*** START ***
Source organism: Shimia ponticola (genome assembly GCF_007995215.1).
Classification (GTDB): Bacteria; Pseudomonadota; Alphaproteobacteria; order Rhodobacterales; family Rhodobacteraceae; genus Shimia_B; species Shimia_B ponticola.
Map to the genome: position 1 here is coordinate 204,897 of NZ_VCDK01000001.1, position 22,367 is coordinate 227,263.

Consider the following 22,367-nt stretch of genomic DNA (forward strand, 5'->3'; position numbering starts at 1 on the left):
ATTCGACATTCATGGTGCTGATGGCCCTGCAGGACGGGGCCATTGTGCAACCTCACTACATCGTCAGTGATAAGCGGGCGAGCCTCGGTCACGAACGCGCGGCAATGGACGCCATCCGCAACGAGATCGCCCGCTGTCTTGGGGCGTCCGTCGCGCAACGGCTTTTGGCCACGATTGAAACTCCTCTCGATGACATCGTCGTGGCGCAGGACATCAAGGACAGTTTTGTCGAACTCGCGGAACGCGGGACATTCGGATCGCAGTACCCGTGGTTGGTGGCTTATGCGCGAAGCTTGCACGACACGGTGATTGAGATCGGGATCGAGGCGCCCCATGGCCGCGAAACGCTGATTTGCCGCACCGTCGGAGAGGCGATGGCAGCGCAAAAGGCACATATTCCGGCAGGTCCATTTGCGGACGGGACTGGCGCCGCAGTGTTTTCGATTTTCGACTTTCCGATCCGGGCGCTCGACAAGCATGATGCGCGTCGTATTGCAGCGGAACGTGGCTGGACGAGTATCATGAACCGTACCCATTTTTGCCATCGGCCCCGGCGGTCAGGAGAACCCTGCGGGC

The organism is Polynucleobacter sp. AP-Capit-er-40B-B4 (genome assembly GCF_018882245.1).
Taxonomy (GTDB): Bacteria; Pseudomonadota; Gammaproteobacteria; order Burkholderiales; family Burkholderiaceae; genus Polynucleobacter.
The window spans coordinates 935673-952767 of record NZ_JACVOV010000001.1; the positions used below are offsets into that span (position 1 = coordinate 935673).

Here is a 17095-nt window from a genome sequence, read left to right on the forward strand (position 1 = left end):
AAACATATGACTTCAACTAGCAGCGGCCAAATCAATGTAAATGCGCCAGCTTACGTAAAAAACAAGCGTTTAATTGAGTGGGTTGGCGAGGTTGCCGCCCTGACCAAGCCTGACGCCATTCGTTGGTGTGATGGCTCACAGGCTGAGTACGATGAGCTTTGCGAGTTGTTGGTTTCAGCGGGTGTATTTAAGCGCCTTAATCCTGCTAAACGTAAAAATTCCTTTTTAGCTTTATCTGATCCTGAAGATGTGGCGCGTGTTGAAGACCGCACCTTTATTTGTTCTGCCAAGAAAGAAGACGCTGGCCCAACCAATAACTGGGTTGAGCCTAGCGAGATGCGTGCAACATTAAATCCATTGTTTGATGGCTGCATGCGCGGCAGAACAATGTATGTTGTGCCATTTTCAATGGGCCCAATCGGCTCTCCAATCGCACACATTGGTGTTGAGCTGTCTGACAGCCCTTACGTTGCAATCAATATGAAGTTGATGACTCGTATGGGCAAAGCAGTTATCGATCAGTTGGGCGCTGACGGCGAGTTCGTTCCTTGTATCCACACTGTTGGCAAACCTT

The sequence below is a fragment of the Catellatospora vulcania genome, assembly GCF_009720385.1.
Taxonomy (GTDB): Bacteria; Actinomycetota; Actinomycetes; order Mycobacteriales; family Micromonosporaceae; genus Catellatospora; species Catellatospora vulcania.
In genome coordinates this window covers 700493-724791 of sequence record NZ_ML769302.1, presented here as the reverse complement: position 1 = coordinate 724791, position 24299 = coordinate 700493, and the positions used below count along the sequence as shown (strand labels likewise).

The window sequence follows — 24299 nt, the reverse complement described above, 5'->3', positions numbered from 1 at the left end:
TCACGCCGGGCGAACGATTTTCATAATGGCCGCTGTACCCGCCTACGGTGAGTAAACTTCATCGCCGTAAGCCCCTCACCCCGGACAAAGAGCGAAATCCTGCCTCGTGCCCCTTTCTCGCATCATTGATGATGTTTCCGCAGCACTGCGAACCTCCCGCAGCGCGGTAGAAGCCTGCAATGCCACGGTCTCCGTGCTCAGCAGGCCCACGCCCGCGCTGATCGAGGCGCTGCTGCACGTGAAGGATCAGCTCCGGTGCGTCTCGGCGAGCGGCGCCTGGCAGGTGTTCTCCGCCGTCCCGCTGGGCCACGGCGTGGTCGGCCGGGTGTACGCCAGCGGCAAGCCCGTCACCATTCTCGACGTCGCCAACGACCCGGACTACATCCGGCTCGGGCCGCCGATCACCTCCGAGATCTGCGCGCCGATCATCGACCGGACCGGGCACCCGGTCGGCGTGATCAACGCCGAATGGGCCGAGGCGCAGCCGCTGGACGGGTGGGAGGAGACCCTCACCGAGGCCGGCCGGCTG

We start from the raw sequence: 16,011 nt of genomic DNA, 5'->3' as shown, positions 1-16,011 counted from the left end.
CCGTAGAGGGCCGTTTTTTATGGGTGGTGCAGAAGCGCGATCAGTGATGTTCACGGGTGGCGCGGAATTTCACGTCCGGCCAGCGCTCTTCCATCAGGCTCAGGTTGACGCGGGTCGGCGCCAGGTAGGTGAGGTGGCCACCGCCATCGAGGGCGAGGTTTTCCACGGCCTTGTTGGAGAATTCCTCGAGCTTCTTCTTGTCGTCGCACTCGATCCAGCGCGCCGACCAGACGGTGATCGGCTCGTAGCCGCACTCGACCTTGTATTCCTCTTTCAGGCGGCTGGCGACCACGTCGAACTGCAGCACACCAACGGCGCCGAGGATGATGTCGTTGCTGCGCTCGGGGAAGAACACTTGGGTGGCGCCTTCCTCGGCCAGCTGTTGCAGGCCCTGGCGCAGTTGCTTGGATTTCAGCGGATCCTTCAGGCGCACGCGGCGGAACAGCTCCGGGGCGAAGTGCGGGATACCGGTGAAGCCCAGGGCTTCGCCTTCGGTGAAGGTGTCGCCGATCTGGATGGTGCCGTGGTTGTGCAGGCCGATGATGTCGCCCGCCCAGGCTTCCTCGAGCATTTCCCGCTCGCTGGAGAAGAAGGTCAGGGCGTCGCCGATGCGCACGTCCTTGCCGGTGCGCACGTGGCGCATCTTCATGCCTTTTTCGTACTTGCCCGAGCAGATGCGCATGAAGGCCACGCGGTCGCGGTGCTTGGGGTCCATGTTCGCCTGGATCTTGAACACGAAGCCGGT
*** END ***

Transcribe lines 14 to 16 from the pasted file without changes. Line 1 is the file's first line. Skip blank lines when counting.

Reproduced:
The window sequence follows — 24299 nt, the reverse complement described above, 5'->3', positions numbered from 1 at the left end:
TCACGCCGGGCGAACGATTTTCATAATGGCCGCTGTACCCGCCTACGGTGAGTAAACTTCATCGCCGTAAGCCCCTCACCCCGGACAAAGAGCGAAATCCTGCCTCGTGCCCCTTTCTCGCATCATTGATGATGTTTCCGCAGCACTGCGAACCTCCCGCAGCGCGGTAGAAGCCTGCAATGCCACGGTCTCCGTGCTCAGCAGGCCCACGCCCGCGCTGATCGAGGCGCTGCTGCACGTGAAGGATCAGCTCCGGTGCGTCTCGGCGAGCGGCGCCTGGCAGGTGTTCTCCGCCGTCCCGCTGGGCCACGGCGTGGTCGGCCGGGTGTACGCCAGCGGCAAGCCCGTCACCATTCTCGACGTCGCCAACGACCCGGACTACATCCGGCTCGGGCCGCCGATCACCTCCGAGATCTGCGCGCCGATCATCGACCGGACCGGGCACCCGGTCGGCGTGATCAACGCCGAATGGGCCGAGGCGCAGCCGCTGGACGGGTGGGAGGAGACCCTCACCGAGGCCGGCCGGCTG

We start from the raw sequence: 16,011 nt of genomic DNA, 5'->3' as shown, positions 1-16,011 counted from the left end.